Wednesday, June 19, 2019

Boeing Back on the Road with Huge 737MAX Order After Fatal Crashes

IAG Shows Faith in Supplier
Shipping News Feature
US – WORLDWIDE – Despite the well-publicised problems surrounding Boeing's 737 MAX aircraft, grounded after two MAX 8's crashed within months of each other killing 346 people, the company has now received an order from the International Airlines Group (IAG), parent company of British Airways, Iberia and Aer Lingus amongst others, for a total of 200 model 8 and 10 aircraft.

The two fatal crashes have been fully investigated and it seems the problems lay within the new software system fitted, details of which were unfamiliar to pilots allegedly unaware of possible glitches, and left not knowing how to avoid catastrophe. An excellent analysis of the precise details can be seen in an article in the Verve.

In the wake of the disasters Boeing rival, Airbus, was seen to be making hay, itself receiving orders for 100 or so of its aircraft at the Paris International Airshow, one senses any jubilation at that news will be a little more muted in Toulouse today. IAG has long been a Boeing supporter but now has a large fleet of Airbus A320’s and boss Willy Walsh has said in the past he believes his company’s buying power should be used to encourage competition amongst the plane makers. He said of the new deal:

"We're very pleased to sign this letter of intent with Boeing and are certain that these aircraft will be a great addition to IAG's short-haul fleet. We have every confidence in Boeing and expect that the aircraft will make a successful return to service in the coming months having received approval from the regulators."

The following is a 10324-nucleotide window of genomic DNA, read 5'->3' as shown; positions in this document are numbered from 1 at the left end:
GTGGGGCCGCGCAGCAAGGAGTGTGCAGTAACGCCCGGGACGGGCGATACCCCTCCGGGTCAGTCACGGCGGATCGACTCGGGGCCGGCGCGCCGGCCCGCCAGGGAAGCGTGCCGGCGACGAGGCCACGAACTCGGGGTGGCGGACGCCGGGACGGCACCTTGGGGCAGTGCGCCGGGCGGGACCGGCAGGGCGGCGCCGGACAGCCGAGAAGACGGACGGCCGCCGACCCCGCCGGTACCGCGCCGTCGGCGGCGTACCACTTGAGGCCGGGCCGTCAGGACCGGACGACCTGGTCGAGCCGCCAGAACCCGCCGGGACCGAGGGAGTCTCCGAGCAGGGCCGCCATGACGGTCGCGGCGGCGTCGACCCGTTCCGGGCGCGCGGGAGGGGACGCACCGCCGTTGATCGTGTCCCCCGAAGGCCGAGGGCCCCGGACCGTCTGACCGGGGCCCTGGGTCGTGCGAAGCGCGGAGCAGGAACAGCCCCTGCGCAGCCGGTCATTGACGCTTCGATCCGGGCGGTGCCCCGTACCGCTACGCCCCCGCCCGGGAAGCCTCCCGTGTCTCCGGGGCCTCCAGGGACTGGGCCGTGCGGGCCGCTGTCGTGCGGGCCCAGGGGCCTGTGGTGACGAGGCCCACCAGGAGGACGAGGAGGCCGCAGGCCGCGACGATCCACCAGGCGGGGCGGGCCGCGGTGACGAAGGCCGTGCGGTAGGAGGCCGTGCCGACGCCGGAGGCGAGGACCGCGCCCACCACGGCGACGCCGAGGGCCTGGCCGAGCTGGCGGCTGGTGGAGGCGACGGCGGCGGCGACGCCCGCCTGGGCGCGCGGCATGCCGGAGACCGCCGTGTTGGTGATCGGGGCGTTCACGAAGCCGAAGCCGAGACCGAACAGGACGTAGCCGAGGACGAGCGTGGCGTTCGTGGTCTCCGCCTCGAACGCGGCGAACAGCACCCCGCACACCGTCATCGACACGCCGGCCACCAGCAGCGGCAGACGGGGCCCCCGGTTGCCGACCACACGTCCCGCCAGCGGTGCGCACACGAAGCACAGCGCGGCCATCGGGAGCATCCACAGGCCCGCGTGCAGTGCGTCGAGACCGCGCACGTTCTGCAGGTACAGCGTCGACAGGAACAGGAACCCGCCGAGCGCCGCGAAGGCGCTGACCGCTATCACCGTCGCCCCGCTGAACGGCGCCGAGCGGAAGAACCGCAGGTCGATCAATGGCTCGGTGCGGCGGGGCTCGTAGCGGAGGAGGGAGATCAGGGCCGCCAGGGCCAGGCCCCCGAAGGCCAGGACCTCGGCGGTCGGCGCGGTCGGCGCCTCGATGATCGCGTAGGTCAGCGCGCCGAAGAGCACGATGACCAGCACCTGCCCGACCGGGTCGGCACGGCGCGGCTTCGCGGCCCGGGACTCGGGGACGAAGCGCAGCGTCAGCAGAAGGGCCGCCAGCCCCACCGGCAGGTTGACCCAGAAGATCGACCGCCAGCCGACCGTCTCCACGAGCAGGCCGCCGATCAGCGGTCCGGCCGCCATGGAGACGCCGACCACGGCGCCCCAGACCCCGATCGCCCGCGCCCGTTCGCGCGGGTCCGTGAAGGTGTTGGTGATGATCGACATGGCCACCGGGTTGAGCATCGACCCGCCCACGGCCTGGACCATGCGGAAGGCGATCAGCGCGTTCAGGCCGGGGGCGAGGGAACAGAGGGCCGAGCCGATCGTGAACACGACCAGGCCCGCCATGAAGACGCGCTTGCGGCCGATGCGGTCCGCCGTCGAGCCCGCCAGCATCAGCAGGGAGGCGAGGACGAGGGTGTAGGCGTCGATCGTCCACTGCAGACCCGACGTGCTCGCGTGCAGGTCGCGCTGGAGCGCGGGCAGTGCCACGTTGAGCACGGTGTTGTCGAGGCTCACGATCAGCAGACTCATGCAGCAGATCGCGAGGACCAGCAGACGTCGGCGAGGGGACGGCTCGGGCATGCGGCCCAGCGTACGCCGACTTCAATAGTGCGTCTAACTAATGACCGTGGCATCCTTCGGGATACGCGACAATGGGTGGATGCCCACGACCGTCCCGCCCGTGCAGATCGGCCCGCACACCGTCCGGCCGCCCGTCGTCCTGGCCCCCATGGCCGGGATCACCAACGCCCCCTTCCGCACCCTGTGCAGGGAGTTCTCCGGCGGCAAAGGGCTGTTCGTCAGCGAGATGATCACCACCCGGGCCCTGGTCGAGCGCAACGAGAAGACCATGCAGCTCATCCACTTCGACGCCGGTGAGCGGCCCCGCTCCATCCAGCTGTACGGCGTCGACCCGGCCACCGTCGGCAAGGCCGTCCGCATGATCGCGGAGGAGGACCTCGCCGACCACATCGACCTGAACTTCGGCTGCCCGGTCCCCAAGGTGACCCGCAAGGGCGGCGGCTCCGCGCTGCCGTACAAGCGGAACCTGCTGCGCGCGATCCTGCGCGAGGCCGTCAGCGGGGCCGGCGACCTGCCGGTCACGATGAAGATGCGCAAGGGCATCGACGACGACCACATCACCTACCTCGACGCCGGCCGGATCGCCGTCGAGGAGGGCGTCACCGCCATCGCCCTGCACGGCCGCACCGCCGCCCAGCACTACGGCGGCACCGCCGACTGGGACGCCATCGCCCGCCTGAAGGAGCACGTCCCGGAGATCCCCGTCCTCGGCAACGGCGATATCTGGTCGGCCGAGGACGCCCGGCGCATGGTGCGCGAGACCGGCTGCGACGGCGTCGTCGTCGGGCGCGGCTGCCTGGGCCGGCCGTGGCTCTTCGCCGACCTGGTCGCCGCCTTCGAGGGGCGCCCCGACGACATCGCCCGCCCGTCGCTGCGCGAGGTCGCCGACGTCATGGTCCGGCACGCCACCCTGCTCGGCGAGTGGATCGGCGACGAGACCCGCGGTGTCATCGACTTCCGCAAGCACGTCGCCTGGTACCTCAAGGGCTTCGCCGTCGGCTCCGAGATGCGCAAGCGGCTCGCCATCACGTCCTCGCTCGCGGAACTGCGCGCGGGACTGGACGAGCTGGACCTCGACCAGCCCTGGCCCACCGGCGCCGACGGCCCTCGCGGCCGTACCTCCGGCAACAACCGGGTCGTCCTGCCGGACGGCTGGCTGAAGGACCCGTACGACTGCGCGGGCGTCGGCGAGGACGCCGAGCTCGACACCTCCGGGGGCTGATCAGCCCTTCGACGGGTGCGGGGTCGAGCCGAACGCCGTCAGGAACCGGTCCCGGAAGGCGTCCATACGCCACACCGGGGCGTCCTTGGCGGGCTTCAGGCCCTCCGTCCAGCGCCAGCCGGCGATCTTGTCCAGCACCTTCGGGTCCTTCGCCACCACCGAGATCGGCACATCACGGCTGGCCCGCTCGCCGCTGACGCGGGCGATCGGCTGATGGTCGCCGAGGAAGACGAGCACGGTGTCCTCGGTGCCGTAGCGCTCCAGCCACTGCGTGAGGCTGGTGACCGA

Critics say the MAX series was ‘rushed to market’ hence the tragic problems which ensued, but the model is claimed to be 14% more fuel efficient by Boeing than the previous incarnation. As to the carriage of freight, the changes are likely to make little difference. The MAX 8 and 10 carry around 178 and 230 passengers with cargo holds of around 43m3 but these, as with all new craft first have to accommodate baggage as a priority, and therefore space available for freight can vary accordingly.

The design of the planes means entry to the hold is tight and most paying cargo consists of smaller items, unlike the wide body jets that ply some of the longer routes, and which can accommodate much bigger pieces. Mail and parcel freight therefore makes up the bulk of commercial goods aboard narrow body jets like the 737 series, unless time sensitive cargoes such as pharma and seafood are involved.

Photo: Indian airline Jet Airways has been a big purchaser of the 737 MAX series.